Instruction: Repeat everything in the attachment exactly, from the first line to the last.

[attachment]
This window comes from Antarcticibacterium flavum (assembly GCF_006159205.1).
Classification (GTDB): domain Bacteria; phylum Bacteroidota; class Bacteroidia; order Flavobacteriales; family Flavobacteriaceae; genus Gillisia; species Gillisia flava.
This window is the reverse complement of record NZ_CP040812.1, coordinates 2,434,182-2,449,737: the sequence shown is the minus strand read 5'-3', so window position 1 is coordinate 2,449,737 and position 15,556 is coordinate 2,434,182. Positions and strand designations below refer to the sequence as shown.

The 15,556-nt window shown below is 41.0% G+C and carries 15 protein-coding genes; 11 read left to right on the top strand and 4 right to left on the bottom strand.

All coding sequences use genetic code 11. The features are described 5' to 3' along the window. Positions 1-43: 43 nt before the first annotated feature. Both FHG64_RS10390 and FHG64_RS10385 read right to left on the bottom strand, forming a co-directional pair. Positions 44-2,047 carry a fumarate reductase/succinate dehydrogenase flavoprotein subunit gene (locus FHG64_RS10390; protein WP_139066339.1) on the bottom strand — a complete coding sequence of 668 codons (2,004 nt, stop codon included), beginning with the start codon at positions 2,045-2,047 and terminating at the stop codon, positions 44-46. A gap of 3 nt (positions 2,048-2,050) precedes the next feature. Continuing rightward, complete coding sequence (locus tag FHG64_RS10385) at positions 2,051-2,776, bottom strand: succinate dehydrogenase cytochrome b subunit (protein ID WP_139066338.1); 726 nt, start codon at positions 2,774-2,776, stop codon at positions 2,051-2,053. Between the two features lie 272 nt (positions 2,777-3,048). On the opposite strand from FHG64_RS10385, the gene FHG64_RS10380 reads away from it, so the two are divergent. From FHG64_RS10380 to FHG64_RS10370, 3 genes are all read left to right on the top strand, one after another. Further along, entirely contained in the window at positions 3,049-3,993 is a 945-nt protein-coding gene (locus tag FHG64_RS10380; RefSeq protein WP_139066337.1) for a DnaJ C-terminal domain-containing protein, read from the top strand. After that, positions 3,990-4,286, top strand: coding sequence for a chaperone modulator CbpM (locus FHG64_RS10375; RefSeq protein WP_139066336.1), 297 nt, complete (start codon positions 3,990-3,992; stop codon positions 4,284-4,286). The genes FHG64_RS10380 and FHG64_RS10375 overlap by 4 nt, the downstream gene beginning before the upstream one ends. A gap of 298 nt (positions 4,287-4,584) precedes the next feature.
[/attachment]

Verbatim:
This window comes from Antarcticibacterium flavum (assembly GCF_006159205.1).
Classification (GTDB): domain Bacteria; phylum Bacteroidota; class Bacteroidia; order Flavobacteriales; family Flavobacteriaceae; genus Gillisia; species Gillisia flava.
This window is the reverse complement of record NZ_CP040812.1, coordinates 2,434,182-2,449,737: the sequence shown is the minus strand read 5'-3', so window position 1 is coordinate 2,449,737 and position 15,556 is coordinate 2,434,182. Positions and strand designations below refer to the sequence as shown.

The 15,556-nt window shown below is 41.0% G+C and carries 15 protein-coding genes; 11 read left to right on the top strand and 4 right to left on the bottom strand.

All coding sequences use genetic code 11. The features are described 5' to 3' along the window. Positions 1-43: 43 nt before the first annotated feature. Both FHG64_RS10390 and FHG64_RS10385 read right to left on the bottom strand, forming a co-directional pair. Positions 44-2,047 carry a fumarate reductase/succinate dehydrogenase flavoprotein subunit gene (locus FHG64_RS10390; protein WP_139066339.1) on the bottom strand — a complete coding sequence of 668 codons (2,004 nt, stop codon included), beginning with the start codon at positions 2,045-2,047 and terminating at the stop codon, positions 44-46. A gap of 3 nt (positions 2,048-2,050) precedes the next feature. Continuing rightward, complete coding sequence (locus tag FHG64_RS10385) at positions 2,051-2,776, bottom strand: succinate dehydrogenase cytochrome b subunit (protein ID WP_139066338.1); 726 nt, start codon at positions 2,774-2,776, stop codon at positions 2,051-2,053. Between the two features lie 272 nt (positions 2,777-3,048). On the opposite strand from FHG64_RS10385, the gene FHG64_RS10380 reads away from it, so the two are divergent. From FHG64_RS10380 to FHG64_RS10370, 3 genes are all read left to right on the top strand, one after another. Further along, entirely contained in the window at positions 3,049-3,993 is a 945-nt protein-coding gene (locus tag FHG64_RS10380; RefSeq protein WP_139066337.1) for a DnaJ C-terminal domain-containing protein, read from the top strand. After that, positions 3,990-4,286, top strand: coding sequence for a chaperone modulator CbpM (locus FHG64_RS10375; RefSeq protein WP_139066336.1), 297 nt, complete (start codon positions 3,990-3,992; stop codon positions 4,284-4,286). The genes FHG64_RS10380 and FHG64_RS10375 overlap by 4 nt, the downstream gene beginning before the upstream one ends. A gap of 298 nt (positions 4,287-4,584) precedes the next feature.